The Coast Guard, through the Maritime Force Protection Unit, has been escorting and providing protection to the eight Trident ballistic missile submarines homeported at Bangor. Established in July 2007 at both Bangor and Kings Bay, Georgia — home of the other six ballistic missile subs — the units are based on the Navy though they comprise personnel and vessels from the Coast Guard.
Elaine McCusker, the Pentagon comptroller, said the now-unfunded projects are not being canceled. Instead, the Pentagon is saying the military projects are being “deferred.” The Defense Department, however, has no guarantee from Congress that any of the money will be replaced.
The Pentagon is diverting money for Ground-based Midcourse Defense missile interceptors in Alaska determined to protect the US against North Korean ballistic missiles to pay for President Trump’s border wall.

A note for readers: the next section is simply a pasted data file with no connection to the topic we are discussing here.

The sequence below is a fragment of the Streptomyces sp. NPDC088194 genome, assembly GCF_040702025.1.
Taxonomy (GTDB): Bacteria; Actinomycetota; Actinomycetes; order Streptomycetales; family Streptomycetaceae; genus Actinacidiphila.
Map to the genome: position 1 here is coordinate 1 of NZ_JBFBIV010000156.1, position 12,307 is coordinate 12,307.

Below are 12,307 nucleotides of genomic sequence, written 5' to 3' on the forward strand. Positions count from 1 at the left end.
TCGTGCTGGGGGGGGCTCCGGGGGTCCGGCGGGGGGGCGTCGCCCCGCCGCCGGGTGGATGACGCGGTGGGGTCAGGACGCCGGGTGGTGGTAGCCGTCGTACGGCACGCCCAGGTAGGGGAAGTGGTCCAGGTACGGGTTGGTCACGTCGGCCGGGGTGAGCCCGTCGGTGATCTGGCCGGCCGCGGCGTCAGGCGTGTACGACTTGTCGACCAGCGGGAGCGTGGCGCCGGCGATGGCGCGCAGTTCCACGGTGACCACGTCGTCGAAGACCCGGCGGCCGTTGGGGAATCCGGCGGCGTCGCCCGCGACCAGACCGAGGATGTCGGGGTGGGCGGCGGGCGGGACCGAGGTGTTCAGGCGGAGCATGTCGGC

The $8 million allotted by Congress for the missile field at Fort Greely, Alaska, was set to add two missile interceptors as a substitute for when the existing 40 interceptors require to undergo renovation and maintenance. But due to the $3.6 billion the White House ordered the Pentagon to shift to border wall construction, the money will be stripped.
“The missile field at Fort Greely is actually incredibly important for us and our strategy,” a Pentagon official, who insisted on anonymity, told reporters. “We don’t see any result of the strategy or the work that’s going to be done at that silo through putting it on the list, or for a potential delay.”
Fort Greely already has 40 interceptors, and Congress has funded 20 more for the base in the coming years. The work on the new silos was set to begin in 2021, but till Congress sees fit to put the money back into a planned budget, the work has been taken off the books.